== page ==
Argentina’s government announced on 26 June new measures to combat the coronavirus, including an extension of existing coronavirus preventive measures until 9 July.  Borders will remain closed and stricter measures have been established to help prevent the spread of new strains of COVID-19 in Argentina.  (For prior coverage, see GMS Flash Alert 2021-175, 15 June 2021.)

The provisions aim to protect the Argentine population and prevent the further spread of coronavirus/COVID-19.  (For prior coverage of Phase 1, see GMS Flash Alert 2020-058, 13 March 2020.)

Decree N° 411/2021 suspends in-person gatherings in economic, industrial, commercial, cultural, sports, religious, educational, tourist, recreational, and social activities until 9 July.1  It is expected that this will have considerable impact on how Argentineans and foreign individuals live in Argentina.

Additionally, Argentina’s government, with Administrative Decision N° 643/2021, announced the country’s borders will remain closed until 9 July,2 and suspended flights coming and going to Great Britain, Brazil, Chile, India, Turkey, and countries of the African continent, due to the prevalence of new strains of the virus in those countries. 


he closures, suspension of various activities, and travel disruptions may prompt employers to re-consider their personnel and work arrangements due to the new situation.  There also could be additional costs for employers to consider tied to (i) lodging in compulsory places for isolation purposes and (ii) sequencing tests administered.

Given current circumstances, remote working may be a “best practice” for globally-mobile employees – apart from essential workers – to the extent possible and is a way for employers to foster the safety of their employees and help with business continuity.

More Details

Passenger Flight Quotas, Coronavirus and Sequencing Tests, and Compulsory Quarantine

There will be a quota of six hundred daily seats on passenger flights for re-entry to the country by Argentine nationals and foreign residents who are abroad.  Those individuals who test negative for coronavirus in respect of the test administered upon arrival must comply nevertheless with mandatory isolation in such places as indicated by the provincial authorities and the Autonomous city of Buenos Aires for a seven-day period from the collection of the test sample performed at the time of entry into the country.  A second test will be administered at the seventh day of the traveler’s arrival in the country and, if he or she tests negative, then open/free circulation will apply.  However, if the individual tests positive for the coronavirus, the intervening laboratory must take precautions to genomically sequence the sample and the local health authority will trace the close contacts of the traveler and transfer him or her to a location for isolation.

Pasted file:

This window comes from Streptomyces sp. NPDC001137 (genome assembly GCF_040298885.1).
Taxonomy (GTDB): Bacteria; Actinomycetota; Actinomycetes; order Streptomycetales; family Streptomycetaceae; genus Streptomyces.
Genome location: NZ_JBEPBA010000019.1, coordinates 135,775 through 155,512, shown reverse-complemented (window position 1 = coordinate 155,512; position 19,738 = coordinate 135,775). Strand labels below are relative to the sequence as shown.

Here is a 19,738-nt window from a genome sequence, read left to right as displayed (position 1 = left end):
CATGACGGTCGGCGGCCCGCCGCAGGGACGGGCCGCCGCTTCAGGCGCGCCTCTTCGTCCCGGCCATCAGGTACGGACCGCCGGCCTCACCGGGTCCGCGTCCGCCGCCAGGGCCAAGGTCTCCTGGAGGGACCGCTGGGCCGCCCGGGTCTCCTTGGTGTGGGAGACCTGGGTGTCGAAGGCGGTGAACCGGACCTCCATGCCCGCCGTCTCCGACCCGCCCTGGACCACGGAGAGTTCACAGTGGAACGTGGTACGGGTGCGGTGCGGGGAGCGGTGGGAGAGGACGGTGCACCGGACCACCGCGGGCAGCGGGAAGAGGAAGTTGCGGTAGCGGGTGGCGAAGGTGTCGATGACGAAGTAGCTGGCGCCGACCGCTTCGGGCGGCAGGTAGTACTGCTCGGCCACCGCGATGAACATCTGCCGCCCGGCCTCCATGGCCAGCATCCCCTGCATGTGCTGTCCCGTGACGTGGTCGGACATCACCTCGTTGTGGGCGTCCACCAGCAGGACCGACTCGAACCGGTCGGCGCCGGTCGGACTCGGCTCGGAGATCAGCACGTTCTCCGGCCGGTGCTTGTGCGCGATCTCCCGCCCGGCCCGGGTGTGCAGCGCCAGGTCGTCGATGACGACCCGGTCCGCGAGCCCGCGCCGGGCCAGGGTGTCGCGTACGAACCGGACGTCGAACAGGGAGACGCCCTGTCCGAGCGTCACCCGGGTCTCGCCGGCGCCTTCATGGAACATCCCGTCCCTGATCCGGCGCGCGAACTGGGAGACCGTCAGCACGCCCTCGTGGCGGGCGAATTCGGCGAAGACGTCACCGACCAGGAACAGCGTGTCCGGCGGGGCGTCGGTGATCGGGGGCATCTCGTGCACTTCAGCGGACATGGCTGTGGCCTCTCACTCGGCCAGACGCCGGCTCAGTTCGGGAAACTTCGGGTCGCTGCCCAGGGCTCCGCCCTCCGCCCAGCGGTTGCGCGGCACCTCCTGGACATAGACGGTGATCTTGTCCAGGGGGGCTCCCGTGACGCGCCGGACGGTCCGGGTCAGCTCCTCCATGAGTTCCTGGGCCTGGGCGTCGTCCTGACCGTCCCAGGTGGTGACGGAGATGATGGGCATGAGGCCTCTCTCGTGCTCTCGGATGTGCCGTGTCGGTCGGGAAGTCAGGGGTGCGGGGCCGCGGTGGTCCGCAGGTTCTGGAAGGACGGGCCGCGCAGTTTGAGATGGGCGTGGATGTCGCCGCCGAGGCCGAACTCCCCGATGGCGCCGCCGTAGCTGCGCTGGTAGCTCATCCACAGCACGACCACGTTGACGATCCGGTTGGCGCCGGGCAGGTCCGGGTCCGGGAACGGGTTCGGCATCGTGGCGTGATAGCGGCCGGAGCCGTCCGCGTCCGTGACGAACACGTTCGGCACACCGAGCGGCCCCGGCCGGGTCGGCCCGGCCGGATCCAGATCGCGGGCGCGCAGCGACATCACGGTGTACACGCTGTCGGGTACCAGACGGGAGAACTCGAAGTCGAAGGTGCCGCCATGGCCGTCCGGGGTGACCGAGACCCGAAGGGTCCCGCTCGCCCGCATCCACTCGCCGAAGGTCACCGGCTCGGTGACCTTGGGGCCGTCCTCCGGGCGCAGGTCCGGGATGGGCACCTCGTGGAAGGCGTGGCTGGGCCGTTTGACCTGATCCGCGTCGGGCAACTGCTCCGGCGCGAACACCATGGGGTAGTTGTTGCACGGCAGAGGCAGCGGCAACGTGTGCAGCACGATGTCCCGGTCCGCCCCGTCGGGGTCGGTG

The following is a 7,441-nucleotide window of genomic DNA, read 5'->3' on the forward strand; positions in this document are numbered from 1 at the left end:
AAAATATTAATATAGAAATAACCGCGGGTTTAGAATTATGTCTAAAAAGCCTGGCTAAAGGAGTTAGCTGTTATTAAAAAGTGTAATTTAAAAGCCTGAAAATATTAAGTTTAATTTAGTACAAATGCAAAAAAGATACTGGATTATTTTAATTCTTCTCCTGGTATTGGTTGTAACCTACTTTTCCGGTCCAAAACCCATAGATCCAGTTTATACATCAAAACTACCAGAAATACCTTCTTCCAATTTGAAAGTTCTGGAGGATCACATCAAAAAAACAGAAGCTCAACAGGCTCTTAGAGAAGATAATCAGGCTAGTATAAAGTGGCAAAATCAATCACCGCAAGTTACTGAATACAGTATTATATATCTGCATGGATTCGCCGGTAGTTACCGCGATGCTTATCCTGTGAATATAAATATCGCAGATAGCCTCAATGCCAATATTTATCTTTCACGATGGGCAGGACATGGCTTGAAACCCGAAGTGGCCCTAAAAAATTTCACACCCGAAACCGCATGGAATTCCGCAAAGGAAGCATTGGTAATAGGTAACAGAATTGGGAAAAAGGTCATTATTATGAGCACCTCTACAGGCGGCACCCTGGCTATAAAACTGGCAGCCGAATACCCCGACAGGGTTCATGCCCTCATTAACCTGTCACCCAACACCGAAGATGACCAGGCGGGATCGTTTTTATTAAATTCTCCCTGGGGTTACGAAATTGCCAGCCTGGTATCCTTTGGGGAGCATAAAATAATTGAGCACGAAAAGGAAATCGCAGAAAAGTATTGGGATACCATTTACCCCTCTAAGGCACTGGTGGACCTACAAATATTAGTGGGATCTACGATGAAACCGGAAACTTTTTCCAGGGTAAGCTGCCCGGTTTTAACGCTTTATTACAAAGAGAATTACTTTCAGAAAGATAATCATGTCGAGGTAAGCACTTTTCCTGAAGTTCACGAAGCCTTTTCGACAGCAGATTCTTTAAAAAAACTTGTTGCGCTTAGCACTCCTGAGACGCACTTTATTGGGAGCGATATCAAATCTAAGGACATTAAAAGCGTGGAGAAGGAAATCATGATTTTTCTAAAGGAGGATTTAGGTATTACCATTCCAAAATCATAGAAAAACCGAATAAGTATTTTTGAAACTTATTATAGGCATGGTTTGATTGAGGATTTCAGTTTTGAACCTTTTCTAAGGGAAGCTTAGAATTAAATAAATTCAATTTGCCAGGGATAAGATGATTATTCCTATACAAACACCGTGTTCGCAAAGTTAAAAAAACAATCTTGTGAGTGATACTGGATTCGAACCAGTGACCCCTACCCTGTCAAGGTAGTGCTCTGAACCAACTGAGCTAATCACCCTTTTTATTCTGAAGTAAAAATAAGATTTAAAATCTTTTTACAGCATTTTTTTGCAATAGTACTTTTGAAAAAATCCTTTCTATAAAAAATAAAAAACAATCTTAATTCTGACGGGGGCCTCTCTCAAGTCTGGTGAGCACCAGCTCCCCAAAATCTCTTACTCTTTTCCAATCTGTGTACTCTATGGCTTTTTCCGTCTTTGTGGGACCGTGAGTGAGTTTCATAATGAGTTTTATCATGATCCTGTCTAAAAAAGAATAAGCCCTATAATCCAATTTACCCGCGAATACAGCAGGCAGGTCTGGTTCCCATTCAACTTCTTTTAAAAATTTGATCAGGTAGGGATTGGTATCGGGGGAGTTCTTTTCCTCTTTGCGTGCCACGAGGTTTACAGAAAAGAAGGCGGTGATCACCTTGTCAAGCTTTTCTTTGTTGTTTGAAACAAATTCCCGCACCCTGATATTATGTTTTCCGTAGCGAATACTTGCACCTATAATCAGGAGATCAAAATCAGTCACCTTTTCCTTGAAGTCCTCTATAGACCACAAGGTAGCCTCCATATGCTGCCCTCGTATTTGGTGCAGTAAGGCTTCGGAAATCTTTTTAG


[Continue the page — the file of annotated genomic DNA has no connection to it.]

The cost of the stay in places of compulsory isolation established by the provincial authorities and by the Autonomous City of Buenos Aires for this purpose and the cost of the sequencing tests must be assumed by the person who enters the country as established by the national authorities.

Not complying with these measures could result in between 15 days and up to two years of prison.

Continuance of Existing Measures

Measures prohibiting group gatherings, closing borders, advising people to keep 1.5 meters apart, and confining people to their homes, are still in place to prevent the spread of the coronavirus due to the lack of vaccines. 


Any individuals impacted by the travel restriction extension may wish to consult with their global mobility advisers and immigration legal counsel as soon as possible for advice on next steps.

The KPMG International member firm in Argentina is tracking these matters closely.  We will endeavor to keep readers of GMS Flash Alert posted on any important developments as and when they occur.


1  See Decree 411/2021 (Decreto 411/2021), published (in Spanish) in the Boletín Oficial at: .

2  See Administrative Decision 643/2021 (Decisión Administrativa 643/2021), published (in Spanish) in the Boletín Oficial at:

*Please note the KPMG International member firm in the United States does not provide immigration or labour law services. However, KPMG Law LLP in Canada can assist clients with U.S. immigration matters.


The information contained in this newsletter was submitted by the KPMG International member firm in Argentina.


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